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Talk:Theme Game

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Discussion from the old wiki

PolarBoy: I tend to view all games as existing on a set of continua as far as classification is concerned. One of which is normal vs. themed. Basically, the less has to be explained in advance, the more normal, and therefore the less themed a game is. Basically, if you can say "This is a mafia game" and not have to go any further for others to understand, then that game is perfectly normal. If one has to say "This game has altered voting rules", that would be less normal and therefore more themed. If players are required to read a 10 page rule book, the game is extremely themed. Notice that there is no such thing as a perfectly themed, and therefore totally abnormal, game. Such a game would cease to be mafia (see also Mafia Mutation).

This leaves only the question of where on this continuum a game ceases to be normal and becomes themed. As yet this is decided entirely by consensus opinion, and the dividing line has definitely moved more toward the themed side of the continuum since it was defined.

ralphmerridew: I'll disagree on that; I view themedness as a degree to which the game is related to some outside topic. Most of the games in Theme Park have minimal changes to the rules, if any.
I did not say themedness necessarily had anything to do with rule changes. Merely that it had to do with additional background necessary for the game. Extending my original comment to themes in the sense of named Roles, specially written Death Scenes, etc., one would say something akin to "A normal mafia game, except the roles are based on fiction/stereotype X." In this case the background information is not fully explained by the moderator, because he is expecting to attract players already familiar with the background. This does not, however mean that there is no additional background information. For Calvin and Hobbes Mafia, for instance, there are 10 years of comic strips. That is consensually (is that a word?) considered themed enough to cease being a Normal Game.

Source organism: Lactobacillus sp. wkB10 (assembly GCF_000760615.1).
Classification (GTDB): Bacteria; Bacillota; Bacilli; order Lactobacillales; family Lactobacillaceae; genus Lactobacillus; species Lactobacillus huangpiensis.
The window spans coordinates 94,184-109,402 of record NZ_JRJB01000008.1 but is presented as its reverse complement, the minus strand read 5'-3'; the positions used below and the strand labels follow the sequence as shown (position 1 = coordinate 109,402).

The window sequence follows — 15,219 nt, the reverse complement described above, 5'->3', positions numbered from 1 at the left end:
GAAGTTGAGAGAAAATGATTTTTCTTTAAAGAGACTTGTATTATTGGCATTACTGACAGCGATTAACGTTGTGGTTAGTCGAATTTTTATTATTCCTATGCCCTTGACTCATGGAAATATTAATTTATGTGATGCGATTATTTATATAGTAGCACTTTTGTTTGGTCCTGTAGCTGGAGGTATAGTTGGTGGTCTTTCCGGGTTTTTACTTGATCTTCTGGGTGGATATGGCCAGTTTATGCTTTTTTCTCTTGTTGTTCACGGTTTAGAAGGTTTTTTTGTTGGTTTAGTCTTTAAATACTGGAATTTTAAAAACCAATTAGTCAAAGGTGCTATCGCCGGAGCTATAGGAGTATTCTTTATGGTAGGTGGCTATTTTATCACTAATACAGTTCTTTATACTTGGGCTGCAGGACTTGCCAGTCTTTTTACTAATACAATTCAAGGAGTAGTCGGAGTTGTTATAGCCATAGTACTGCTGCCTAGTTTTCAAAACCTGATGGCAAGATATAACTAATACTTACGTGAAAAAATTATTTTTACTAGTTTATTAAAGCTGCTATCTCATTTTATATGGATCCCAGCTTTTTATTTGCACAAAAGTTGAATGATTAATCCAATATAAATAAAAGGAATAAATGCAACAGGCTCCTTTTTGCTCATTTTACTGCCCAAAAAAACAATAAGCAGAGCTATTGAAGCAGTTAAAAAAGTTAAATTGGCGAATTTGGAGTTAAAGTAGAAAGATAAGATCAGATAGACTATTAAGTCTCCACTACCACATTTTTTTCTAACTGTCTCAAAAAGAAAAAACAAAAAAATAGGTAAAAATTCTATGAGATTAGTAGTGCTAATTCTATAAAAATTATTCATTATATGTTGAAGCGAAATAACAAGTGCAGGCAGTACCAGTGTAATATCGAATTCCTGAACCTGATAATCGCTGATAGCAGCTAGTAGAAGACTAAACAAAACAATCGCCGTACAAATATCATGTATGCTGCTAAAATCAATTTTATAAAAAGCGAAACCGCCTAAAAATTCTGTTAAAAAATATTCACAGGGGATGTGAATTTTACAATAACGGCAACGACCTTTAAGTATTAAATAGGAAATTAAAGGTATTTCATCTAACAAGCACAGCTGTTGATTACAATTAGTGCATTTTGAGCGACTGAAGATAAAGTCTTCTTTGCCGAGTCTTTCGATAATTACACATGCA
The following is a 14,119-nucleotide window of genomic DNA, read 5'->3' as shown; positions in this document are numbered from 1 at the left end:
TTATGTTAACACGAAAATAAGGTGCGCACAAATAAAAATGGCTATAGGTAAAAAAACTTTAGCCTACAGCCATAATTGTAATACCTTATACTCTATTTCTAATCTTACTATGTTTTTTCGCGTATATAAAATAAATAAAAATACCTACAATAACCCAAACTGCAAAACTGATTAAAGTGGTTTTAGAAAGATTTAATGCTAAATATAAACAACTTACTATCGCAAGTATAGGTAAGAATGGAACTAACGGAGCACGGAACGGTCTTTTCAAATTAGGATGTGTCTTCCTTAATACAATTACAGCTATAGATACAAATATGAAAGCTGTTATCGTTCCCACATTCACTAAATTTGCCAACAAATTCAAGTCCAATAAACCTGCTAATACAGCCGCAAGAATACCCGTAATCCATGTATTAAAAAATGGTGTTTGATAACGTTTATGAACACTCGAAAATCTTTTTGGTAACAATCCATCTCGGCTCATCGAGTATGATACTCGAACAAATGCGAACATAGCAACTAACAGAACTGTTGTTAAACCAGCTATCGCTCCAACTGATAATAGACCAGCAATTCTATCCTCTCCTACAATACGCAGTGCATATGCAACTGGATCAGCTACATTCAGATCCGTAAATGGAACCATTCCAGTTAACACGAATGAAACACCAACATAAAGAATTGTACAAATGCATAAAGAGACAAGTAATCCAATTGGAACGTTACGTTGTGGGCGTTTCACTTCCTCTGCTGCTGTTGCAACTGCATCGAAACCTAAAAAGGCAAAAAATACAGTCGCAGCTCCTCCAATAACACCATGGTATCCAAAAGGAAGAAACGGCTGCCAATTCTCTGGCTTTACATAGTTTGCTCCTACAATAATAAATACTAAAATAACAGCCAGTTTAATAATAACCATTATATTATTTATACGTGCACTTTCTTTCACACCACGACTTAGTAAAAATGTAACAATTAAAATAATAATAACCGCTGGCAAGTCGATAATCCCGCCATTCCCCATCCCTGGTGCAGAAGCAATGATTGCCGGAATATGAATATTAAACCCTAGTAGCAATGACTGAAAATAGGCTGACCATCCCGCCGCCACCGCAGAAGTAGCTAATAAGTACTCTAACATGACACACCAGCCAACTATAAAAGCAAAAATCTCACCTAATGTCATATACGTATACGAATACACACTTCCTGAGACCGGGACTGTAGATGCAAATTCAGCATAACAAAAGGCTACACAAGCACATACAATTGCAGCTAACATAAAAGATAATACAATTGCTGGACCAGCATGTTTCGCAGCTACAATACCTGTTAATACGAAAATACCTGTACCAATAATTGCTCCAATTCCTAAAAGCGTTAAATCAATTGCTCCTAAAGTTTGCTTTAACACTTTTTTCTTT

And rulechanges (private or public) are a different continuum, right? But it's more of a continuum of simplicity in the spirit of Mafia that does it; it could be argued that a simple Open Setup game is more normal than a closed setup game of equal role complexity.
While we're at it, we could start questioning why the normal/theme distinction even exists in the first place. The theme games are generally less restricted (at least on MafiaScum), which suggests to me that the biggest reason is that normal games are supposed to be more or less interchangeable. (only one Mini Normal is open, for instance – now two) Hence the nothing has to be explained definition - before a normal game, all one really needs to know is "This is a normal game." The thing is that the players always know more (at the very least the identity of the mod), making the interchangeability less so. (and it breaks more with the games that were classified as normal but shouldn't have been). For example, several people signed up for Internet Mafia while Sugar was second on the mod list because she was a more experienced and/or respected mod than whoever was first on the mod list for that time. That annoyed people, myself included, even though the same thing could've been done in practice by just not signing up. I suppose this paragraph tries to explain why. --Norinel
I'd definitely agree that game mechanics and fictional themes are two different measures of how abNormal a game is… but having them both played in the same location tends to blur that distinction, even when only one of these measures is significantly different. --Mr. Flay